Tax Ban in Question

Cory Kincaid
The U.S. House of Representatives could create a major cramp in the side of Internet commerce this Wednesday if taxation limitations that currently exist on the World Wide Web are revised.

In what could create a dramatic shift for many facets of online industry reliant on untaxed e-commerce transactions, The House of Representatives will decide whether to amend the Internet Tax Freedom Act (ITFA) of 1998, which currently enforces a ban on state and local taxes on Internet services and industry-specific Internet sales transactions.

The current moratorium on Internet taxation expires Nov. 1, 2003.

The ITFA was first authored by Representative Christopher Cox (R. Calif.) of Newport Beach and Senator Ron Wyden (D.-Ore.) to prohibit taxes on Internet access, taxation by multiple states on products purchased over the Internet, and taxes that treat Internet purchases differently from other types of sales.

Lawmakers interested in lifting the ban and turning the tables on Internet taxation have so far been stymied by a state-wide block on collecting tax levies as ruled nearly ten years ago by the U.S. Supreme Court. That ruling as it holds requires only businesses with a "physical presence" in the same state as the consumer to be able to legitimately collect taxes.

Many critics of the ITFA say that the extended moratorium significantly reduces state and local government revenue.

Currently 12 states are exempt from the ITFA. However, if The House of Representatives votes to extend the ITFA, those exemptions would be overturned and there could be state revenue losses in the hundreds of millions, depending on Internet growth projections, say ITFA critics.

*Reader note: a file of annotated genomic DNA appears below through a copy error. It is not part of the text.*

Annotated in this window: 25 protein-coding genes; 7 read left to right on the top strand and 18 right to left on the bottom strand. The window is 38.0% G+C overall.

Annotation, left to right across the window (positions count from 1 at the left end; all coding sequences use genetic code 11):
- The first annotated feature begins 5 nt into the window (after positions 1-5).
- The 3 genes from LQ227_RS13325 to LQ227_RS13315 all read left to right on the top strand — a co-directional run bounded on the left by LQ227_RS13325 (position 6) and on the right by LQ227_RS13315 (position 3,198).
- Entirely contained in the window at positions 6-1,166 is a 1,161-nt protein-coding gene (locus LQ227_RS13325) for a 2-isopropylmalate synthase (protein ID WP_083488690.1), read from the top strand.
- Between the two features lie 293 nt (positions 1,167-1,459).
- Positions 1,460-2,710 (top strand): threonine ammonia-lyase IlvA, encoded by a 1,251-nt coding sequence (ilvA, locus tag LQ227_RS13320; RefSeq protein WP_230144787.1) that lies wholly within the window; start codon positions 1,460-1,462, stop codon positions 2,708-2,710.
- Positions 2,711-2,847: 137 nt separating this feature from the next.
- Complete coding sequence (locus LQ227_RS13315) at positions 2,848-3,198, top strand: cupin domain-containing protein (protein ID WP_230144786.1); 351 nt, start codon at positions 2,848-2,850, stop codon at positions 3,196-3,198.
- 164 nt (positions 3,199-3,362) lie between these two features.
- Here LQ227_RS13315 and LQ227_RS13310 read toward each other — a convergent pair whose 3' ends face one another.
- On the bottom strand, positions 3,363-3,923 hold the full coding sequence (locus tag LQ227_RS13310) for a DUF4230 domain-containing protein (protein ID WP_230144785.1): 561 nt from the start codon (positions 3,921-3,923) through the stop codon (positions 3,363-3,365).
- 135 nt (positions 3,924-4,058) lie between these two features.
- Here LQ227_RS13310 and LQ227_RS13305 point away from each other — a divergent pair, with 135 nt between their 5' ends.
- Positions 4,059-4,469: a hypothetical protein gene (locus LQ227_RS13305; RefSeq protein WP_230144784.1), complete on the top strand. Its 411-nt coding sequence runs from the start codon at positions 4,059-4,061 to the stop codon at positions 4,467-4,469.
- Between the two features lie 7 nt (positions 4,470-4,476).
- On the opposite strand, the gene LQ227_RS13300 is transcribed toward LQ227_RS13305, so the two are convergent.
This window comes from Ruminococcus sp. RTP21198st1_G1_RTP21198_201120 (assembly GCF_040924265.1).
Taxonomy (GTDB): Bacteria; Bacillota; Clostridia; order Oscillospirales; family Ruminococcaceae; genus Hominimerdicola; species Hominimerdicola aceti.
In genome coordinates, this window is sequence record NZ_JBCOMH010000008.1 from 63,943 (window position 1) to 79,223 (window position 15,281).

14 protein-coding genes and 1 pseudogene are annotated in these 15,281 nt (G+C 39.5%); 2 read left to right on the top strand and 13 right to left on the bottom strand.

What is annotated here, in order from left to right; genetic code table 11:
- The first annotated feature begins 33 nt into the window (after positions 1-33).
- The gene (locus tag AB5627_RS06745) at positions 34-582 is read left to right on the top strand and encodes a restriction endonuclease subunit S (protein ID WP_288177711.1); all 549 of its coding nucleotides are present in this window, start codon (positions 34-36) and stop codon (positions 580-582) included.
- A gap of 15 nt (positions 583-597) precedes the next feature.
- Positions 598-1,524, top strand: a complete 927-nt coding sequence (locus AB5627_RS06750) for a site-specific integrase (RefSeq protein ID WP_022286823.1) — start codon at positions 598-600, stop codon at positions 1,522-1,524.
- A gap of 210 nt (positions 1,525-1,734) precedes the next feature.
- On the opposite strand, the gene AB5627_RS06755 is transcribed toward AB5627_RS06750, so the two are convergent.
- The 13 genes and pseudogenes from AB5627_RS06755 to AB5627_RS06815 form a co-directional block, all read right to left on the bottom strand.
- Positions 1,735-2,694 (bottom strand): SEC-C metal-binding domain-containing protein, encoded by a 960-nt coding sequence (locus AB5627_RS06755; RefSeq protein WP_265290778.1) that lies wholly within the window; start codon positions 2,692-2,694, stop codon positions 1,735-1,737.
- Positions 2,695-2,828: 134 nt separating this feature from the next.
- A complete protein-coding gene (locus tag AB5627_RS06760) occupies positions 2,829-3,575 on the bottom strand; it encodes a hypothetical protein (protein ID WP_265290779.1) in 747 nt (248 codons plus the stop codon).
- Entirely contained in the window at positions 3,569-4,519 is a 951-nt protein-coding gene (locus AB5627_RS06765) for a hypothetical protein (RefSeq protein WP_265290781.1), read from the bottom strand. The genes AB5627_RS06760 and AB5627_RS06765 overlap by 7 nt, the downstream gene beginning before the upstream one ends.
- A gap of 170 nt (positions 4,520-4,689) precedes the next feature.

The ITFA ban on Internet taxes first expired in October of 2001 and was again signed into law for a three-year extension on Nov. 1, 2001 as the Internet Non-Discrimination Act.

So far Congress is holding fast to the idea that Internet taxation would have an adverse effect on the economy and e-commerce as a whole.

"Given the continued softness in the tech economy, this is hardly the time for new taxes on the Internet," stated Rep. Cox. "Rather, providing long-term certainty about tax policy is one of the necessary ingredients for a tech rebound."

In January of this year Rep. Cox and Senator Wyden introduced additional legislation that would indefinitely extend the ban on "new and discriminatory" taxes on the Internet.

That same bill is being passed before the House of Representatives this week in hopes of securing the ban on taxation indefinitely, according to Rep. Cox's office.

"By ending this unfair practice once and for all, we can protect Internet users from unnecessary and burdensome taxes," Cox continued. "This will encourage spending, promote investment, expand business, and create new jobs."